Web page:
This case considers a research situation in which two samples are not independent. This situation occurs when each individual observation (i) within a sample is related (matched or paired) to an individual observation in the second sample. The relatedness may be the result of the individual observations in the two samples

1. representing before and after results (which is presented in this example),

2. having matching characteristics,

3. being matched by location, or

4. being matched by time.

If there are definite reasons for pairing (or matching) the individual observations in the two samples, the two samples are dependent rather than being independent. Generally, the precision from an analysis of dependent samples is greater than that from the analysis of independent samples. Thus, if paired analysis is appropriate, it is the preferred approach.

Client |
Before | After |

1 | 140 | 132 |

2 | 160 | 158 |

3 | 210 | 195 |

4 | 148 | 152 |

5 | 190 | 180 |

6 | 170 | 164 |

**Question**:
Using alpha = .05, test to determine whether the introductory program provides
a

statistically significant weight loss. What is
your conclusion?

**
Data Entry
**Note that the

(1) The key to the analysis of the matched/paired design sample design is to realize that we consider only the column of differences d

A. The Outputs/Results

Mean | N | Std. Deviation | Std. Error Mean | ||
---|---|---|---|---|---|

Pair 1 | Client's Weight After | 163.50 | 6 | 22.00 | 8.98 |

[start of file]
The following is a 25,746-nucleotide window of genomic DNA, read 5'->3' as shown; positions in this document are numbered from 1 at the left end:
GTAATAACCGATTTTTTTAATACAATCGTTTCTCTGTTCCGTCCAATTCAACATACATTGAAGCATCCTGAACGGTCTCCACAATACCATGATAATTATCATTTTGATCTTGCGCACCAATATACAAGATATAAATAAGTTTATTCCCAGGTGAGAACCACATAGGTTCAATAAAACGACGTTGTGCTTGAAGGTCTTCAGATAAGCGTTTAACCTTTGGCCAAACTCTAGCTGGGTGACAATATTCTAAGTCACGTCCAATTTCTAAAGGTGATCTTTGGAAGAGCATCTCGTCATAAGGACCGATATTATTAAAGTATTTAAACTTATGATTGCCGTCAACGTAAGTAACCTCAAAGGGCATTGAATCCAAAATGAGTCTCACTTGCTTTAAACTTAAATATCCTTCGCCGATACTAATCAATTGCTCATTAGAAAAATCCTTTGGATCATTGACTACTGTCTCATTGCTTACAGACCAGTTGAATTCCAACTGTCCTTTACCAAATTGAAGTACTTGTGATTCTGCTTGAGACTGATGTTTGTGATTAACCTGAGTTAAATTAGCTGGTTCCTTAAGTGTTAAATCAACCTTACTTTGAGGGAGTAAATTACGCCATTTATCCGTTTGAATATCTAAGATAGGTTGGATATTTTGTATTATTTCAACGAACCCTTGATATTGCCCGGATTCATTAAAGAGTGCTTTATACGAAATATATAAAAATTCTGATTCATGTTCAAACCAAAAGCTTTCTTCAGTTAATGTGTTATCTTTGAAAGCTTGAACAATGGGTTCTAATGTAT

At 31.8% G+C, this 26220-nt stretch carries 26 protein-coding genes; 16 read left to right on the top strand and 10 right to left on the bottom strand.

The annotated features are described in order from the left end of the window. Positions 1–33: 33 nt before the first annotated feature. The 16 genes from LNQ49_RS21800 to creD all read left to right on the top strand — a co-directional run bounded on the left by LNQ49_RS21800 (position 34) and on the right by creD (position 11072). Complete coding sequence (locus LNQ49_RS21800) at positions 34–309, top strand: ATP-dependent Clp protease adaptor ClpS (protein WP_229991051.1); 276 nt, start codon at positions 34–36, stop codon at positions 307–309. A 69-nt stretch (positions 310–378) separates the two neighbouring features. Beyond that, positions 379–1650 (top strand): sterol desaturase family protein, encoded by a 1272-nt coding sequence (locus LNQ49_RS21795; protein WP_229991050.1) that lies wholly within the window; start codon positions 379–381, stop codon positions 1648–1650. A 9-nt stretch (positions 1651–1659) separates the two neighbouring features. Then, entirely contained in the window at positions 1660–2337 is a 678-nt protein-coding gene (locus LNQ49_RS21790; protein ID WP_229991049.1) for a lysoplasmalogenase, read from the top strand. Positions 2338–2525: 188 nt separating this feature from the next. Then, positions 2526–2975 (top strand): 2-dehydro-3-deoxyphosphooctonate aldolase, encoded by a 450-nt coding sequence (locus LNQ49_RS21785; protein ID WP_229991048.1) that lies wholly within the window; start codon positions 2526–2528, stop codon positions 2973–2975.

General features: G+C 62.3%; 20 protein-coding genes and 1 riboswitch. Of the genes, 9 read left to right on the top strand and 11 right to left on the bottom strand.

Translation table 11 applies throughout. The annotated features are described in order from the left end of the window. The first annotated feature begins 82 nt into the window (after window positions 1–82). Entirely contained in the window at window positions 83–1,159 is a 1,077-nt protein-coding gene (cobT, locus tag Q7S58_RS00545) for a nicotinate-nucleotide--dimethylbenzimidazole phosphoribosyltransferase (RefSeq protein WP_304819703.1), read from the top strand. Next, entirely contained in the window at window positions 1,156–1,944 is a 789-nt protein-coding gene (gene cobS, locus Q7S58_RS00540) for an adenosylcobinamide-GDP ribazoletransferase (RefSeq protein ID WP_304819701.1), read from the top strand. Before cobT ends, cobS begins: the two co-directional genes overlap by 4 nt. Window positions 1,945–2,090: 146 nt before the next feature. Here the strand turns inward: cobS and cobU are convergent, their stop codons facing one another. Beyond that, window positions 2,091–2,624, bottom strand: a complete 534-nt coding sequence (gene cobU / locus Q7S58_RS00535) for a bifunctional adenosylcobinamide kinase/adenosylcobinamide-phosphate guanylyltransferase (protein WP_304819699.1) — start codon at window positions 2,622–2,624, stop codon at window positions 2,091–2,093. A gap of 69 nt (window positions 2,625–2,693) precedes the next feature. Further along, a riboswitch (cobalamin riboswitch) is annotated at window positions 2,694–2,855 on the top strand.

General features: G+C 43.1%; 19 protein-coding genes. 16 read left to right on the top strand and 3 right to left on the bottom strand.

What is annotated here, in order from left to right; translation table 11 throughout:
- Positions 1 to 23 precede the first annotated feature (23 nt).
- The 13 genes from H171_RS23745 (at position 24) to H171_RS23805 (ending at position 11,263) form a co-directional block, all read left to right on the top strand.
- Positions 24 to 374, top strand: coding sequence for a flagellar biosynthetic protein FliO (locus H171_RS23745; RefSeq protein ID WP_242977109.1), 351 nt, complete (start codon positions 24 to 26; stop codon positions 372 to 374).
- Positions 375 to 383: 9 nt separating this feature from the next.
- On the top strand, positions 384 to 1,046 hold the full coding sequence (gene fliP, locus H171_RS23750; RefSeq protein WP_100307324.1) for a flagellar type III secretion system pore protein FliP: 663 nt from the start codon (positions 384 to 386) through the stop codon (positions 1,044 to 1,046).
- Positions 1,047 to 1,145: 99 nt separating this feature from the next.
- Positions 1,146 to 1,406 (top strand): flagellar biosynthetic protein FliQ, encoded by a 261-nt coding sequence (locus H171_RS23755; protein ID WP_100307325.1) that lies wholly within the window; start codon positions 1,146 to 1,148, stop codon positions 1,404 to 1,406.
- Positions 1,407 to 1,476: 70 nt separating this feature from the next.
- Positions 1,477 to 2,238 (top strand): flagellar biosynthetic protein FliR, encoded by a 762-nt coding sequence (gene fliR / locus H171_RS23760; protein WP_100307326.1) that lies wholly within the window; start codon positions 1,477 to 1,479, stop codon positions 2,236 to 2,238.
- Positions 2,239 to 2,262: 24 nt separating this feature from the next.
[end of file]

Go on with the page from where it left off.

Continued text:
Client's Weight Before | 169.67 | 6 | 26.39 | 10.78 |

N | Correlation | Sig. | ||
---|---|---|---|---|

Pair 1 | Client's Weight After & Client's Weight Before | 6 | .979 | .001 |

Paired Differences | t | df | Sig. (2-tailed) | ||||||
---|---|---|---|---|---|---|---|---|---|

Mean | Std. Deviation | Std. Error Mean | 95% Confidence Interval of the Difference | ||||||

Lower | Upper | ||||||||

Pair 1 | Client's Weight After - Client's Weight Before | -6.17 | 6.59 | 2.69 | -13.08 | .74 | -2.294 | 5 | .070 |

The first output table contains
summary statistics for the paired samples. The second table reports the Pearson
correlation coefficient for weight before and after the program. The value of .979
suggests the existence of a strong positive association between the clients weight before
and after the program; the p-value of .001 indicates that the observed association is
statistically significant at 5% level. The third table contains all the statistics that
are needed to perform the test.

**
B. Testing Procedure
**Again, I will summarize the testing procedure
under

Ho

the weight after is greater than the weight before)

of the program)

Note that this is a t-test because the distribution of weight in the population of all possible clients is assumed to be normal; also the sample size 'n' is small (i.e., n < 30). Thus, the test statistic

From the "Paired Samples test" table we can obtain the following summary statistics: the mean weight loss after introduction of the program is

**Copyright© 1996, Ebenge Usip, all rights reserved.
Last revised: Wednesday, July 24, 2013.**